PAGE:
By Arpi Sarafian
Special to the Mirror-Spectator
While quintessentially “Kardash”ian in its focus on the effort to create an alternative world, COLLABORATION, the latest in the series of Kardash Onnig’s ongoing Baraka Project, is also delightfully playful and colorful, attributes one does not typically associate with the artist’s work. The reproductions of the vividly colored pages of the children’s books — which Onnig, in collaboration with Vazo, an artist friend from France, salvaged from recycling bins, whitewashed “blank” and gave to children to draw and color, to “in effect start a new book” — put the spotlight on the children who, by the artist’s own admission, have become central to his creativity.
The book gives the reader a wonderful feeling of lightheartedness. One turns its pages in anticipation of yet another pleasing image of the artwork of the children it celebrates, or of the toys, the making of which has taken center-stage in the artist’s creative endeavors. A yellow zebra with blue stripes, an orange dragon, a sparkling unicorn, a green sea turtle . . . all burst with color and ingenuity. Making toys is “rewarding, fulfilling,” confesses Onnig. Indeed, “We The Children” give the artist hope for the future of mankind: “I have given up on grown-ups and instead concentrate on helping children.” Onnig is eternally optimistic and has unwavering faith in his vision of a more humane and compassionate world.
The handsome little volume also features the artist’s latest creations. The photographs of the “new finished work” Onnig has carved from a large beech chunk are incredibly appealing. Interspersed throughout are the reflections of artists of different backgrounds on their lifelong relationships with Onnig. The exchange between Onnig and Uli Boege, a friend artist of German descent with whom Onnig has enjoyed 53 years of intellectual collaboration, is especially illuminating. The two pals’ extreme positions on the women’s movement, on Nietzsche’s Dionysian Vision of the World and on much more, invite the reader to explore her own views on these controversial issues. Also included are short narratives of “a quintessential moment,” a unique personal experience the artist has asked visiting women to share “as part of an ongoing study to better understand the concepts of spirit and soul.”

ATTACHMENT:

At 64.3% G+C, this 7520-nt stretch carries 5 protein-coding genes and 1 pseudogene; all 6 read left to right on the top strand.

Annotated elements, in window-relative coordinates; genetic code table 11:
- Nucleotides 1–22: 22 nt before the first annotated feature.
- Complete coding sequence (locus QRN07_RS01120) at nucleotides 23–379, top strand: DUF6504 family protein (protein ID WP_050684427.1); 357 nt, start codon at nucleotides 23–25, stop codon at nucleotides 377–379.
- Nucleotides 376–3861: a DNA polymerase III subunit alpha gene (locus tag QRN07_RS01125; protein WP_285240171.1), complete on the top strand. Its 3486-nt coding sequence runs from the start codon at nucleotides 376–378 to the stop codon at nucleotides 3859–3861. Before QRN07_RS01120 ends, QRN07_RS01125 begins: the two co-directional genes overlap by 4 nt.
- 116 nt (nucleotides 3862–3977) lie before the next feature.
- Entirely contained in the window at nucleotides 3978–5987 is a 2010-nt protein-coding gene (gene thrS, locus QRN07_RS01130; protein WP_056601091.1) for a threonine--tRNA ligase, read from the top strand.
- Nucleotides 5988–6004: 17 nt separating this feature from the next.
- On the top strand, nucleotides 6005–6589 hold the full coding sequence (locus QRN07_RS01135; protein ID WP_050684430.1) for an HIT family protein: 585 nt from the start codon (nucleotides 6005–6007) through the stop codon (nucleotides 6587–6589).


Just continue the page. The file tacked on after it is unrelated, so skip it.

With the Baraka Project, Onnig extends the concept of creativity into his collaborators whose very willingness to contribute evidences the respect they have for a guy that some dismiss as a “lunatic” with an unattainable vision of an “impossible” world. With his initiative, the artist aims to “connect people and experiences across the nation and internationally.” “It is an honor to have been selected as a visiting artist-in-residency at Baraka Center for 3-D Experimentation,” writes architect Nathan Williams whose work explores the African diaspora process. “Baraka is a space for simultaneous living and giving, creating and sharing,” he adds. All value the guidance Onnig provides and all claim to “learn from Kardash Onnig.” ”Onnig is a master . . . I consider him a mentor, despite all his resistance to such titles,” writes Gregory MacAvoy, a sculptor from Brooklyn, NY, in his musings “On the nature of collaboration.”